Liberia: 'Visionary Philanthropist'

Business tycoon Dr. Upjit Singh Sachdeva  (first from left)

... …Monrovia Central Prison lauds business tycoon Jeety whose support for the prison and the inmates were captured by the US government 2022 human rights report on Liberia.

The authorities of the Monrovia Central Prison have described business tycoon Dr. Upjit Singh Sachdeva as a 'visionary philanthropist' who has never wavered in providing support to the prison and its inmates.

The prison Superintendent, Varney Lake, while receiving food donations from Dr. Sachdeva (Jeety), which was then divided among the inmates, noted that the gesture from the Indian businessman is something that needs to be replicated by lots of people.

“Jeety has been making great efforts in supporting the Monrovia Central Prison welfare systems.  His support is impactful both in the short and long-term and it involves seeking the wellbeing of prisoners and making them feel love again. His decision to continuously make contributions towards the improvement of prison facilities and feeding of inmates is intended to help ensure that prisoners who are rehabilitated can return to their respective communities as productive citizens.”

The Prison Superintendent added that they are aware of the government’s constraints in terms of maintaining prisons, but whenever they make an appeal, Dr. Sachdeva is always available to assist with their needs.

Lake’s praise of Dr. Sachdeva’s humanitarian deeds comes one week after the United States Department of State 2021 Report on Liberia mentioned the businessman’s efforts in combating hunger among inmates at the Monrovia Central Prison, via his regular feeding programs while helping to improve the facility’s sanitary conditions.

In December of 2021, Jeety supported the fixing of the prison water supply — putting an end to the inadequate water supply and the daily task of inmates fetching water for hygiene and drinking. Before the fix, prisoners used to collect and distribute water across the prison facilities by turn. Worst of all, they suffered also from plumbing problems, making life in the prisons even more miserable as a result of prisoners being unable to flush toilets for days.

Additionally, the fix includes the installation of 2,500-liter poly tanks for water storage, along with a 5.5 KVA generator for the supply of water when there is a power outage from the Liberia Electricity Corporation. And when the prison ran out of food in August of 2021, he was there to provide emergency support until the Liberian government could come in. The cooked meal that is being divided in the prison is given along with water, cake, and soft drink.

The issue of lack of running water and broken sewage at the prison, which has now been fixed by Mr. Sachdeva, are among the many age-old problems challenging the aging prisons. Prisoners without access to running water used to put their bottles through the cell bars so they could be filled by inmates who were allowed outside to fetch water and climb the steps of the prison with the water, which is then poured into the bottles.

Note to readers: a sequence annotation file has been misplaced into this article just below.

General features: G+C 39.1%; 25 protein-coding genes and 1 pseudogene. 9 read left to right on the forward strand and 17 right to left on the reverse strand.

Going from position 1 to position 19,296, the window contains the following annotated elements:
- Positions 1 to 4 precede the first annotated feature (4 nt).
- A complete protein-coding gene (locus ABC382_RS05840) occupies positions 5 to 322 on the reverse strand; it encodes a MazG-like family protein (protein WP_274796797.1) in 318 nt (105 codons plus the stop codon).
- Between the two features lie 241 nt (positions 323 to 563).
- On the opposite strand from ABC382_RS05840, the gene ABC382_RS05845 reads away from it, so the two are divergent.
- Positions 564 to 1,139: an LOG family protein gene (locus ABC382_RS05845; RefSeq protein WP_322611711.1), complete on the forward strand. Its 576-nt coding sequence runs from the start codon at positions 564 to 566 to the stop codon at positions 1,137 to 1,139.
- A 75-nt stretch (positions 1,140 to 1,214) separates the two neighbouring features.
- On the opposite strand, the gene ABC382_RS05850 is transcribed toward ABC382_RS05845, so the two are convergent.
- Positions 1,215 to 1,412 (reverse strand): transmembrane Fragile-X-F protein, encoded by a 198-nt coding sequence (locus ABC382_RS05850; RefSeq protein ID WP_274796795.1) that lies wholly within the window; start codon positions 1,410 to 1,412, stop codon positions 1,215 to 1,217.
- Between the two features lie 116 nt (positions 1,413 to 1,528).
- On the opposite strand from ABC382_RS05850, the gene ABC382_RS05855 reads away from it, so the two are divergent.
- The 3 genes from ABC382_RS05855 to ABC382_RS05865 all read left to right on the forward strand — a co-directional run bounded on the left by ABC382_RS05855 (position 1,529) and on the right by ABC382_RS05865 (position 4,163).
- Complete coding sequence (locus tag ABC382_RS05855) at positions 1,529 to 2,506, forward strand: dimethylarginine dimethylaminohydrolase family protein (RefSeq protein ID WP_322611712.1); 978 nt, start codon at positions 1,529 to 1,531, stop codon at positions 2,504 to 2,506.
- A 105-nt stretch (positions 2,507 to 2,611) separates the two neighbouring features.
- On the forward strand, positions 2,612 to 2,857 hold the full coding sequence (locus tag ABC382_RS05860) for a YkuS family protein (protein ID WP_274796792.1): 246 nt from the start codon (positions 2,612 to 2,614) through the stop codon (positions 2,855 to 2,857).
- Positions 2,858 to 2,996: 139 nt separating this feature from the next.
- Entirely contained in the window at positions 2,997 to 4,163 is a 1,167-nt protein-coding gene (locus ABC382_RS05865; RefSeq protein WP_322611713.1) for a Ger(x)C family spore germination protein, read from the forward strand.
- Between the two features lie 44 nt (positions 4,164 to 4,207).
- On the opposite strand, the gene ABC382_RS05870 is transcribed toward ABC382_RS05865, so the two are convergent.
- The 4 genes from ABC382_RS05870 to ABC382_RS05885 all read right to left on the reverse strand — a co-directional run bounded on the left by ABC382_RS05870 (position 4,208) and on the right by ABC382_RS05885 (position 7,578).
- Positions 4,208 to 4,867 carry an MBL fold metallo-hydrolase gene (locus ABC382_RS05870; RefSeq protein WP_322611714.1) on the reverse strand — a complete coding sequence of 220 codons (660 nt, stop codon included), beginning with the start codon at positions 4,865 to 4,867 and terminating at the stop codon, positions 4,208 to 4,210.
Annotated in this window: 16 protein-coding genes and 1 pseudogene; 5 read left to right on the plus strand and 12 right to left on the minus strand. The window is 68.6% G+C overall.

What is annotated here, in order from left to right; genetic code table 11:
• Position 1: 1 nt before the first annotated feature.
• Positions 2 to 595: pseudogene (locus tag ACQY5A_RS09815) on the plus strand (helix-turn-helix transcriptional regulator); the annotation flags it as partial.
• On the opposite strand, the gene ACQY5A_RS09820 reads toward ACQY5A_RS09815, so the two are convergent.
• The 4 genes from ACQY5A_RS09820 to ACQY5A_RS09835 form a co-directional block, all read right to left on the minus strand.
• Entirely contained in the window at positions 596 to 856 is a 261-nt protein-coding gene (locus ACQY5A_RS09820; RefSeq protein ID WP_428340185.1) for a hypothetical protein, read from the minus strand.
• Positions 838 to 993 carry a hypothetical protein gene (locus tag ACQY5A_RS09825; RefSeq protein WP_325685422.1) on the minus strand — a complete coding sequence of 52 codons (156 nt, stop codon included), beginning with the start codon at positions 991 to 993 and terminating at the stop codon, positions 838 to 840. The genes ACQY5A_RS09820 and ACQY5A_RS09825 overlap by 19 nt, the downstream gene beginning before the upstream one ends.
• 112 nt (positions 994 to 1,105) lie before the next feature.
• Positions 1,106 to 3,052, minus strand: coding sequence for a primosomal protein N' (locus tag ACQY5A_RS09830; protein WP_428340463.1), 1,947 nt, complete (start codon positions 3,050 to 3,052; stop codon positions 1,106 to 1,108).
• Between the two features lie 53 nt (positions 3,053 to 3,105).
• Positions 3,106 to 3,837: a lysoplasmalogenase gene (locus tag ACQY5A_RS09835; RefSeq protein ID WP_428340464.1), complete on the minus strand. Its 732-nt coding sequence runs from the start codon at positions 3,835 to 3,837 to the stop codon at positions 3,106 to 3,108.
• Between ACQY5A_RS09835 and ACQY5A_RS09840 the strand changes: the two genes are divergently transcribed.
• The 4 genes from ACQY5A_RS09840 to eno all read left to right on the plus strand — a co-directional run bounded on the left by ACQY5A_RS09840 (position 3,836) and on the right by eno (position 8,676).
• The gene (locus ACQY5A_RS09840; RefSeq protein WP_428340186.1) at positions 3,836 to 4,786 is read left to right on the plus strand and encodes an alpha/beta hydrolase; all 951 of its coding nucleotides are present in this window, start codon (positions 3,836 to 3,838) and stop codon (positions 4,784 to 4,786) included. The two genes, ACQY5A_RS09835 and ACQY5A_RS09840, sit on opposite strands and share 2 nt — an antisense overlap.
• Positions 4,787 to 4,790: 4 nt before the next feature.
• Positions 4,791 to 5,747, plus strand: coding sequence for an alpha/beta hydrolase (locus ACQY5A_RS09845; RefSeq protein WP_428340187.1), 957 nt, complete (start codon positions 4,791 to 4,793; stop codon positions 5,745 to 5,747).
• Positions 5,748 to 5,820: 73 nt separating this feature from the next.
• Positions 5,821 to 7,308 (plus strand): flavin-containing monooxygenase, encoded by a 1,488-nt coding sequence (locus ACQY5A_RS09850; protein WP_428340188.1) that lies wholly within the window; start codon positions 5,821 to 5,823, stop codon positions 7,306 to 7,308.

Currently, the prison also suffers from gross overcrowding, inadequate sanitary conditions, and poor medical care. 

Approximately one-half of the country’s 2,572 prisoners were at the Monrovia Central Prison, which was originally built for 374 detainees but now hosts more than 1000 prisoners. The local nongovernmental organization (NGO), Prison Fellowship Liberia, reported that overcrowding in Block D of the Monrovia Central Prison required prisoners to sleep in shifts and that prisoner diets remained poor. The Prison sometimes served rice alone, with prisoners purchasing oil from vendors at the prison to supplement their diet, according to the U.S. government report on Human Rights Practices in Liberia for 2020.

Dr. Sachdeva is the former Indian Honorary Consul General to Liberia and the owner of various businesses operating in the country.

He launched his Home-Cooked Hot Meal Program in February 2017 to help alleviate the high rate of hunger and poverty in Liberia. Since its inauguration, the program has provided meals to over 3 million Liberians. It gained prominence during the first outbreak of the Coronavirus in Liberia in March 2020.

Commenting on the US government mentioned. Dr. Sachdeva noted that such recognition has inspired him to continue to give to humanity in post-conflict Liberia.

“The US State Department report gives me more enthusiasm to do more. When you are appreciated and recognized, you feel honored. This gives me more inspiration to do more than what I am doing every day.  It is better to give than to receive and don’t give to get. Give to inspire others and this is what I am trying to do. I urge my fellow business partners here to do more for the society.”

 “We all are prisoners of our actions. We who are living outside should serve as sources to provide or help to feed them (inmates). I have brought meals for almost 1500 people to make them feel part of the society”.

He then used the occasion to disclose plans to help give a facelift to various prison facilities across the country — the next in line being the Kakata Central Prison in Margibi County.

He continued: “My heart and soul are in Liberia and I am very proud of what this country has given me. I will not get tired or rest to give back to the Liberian people, especially those who are in need”.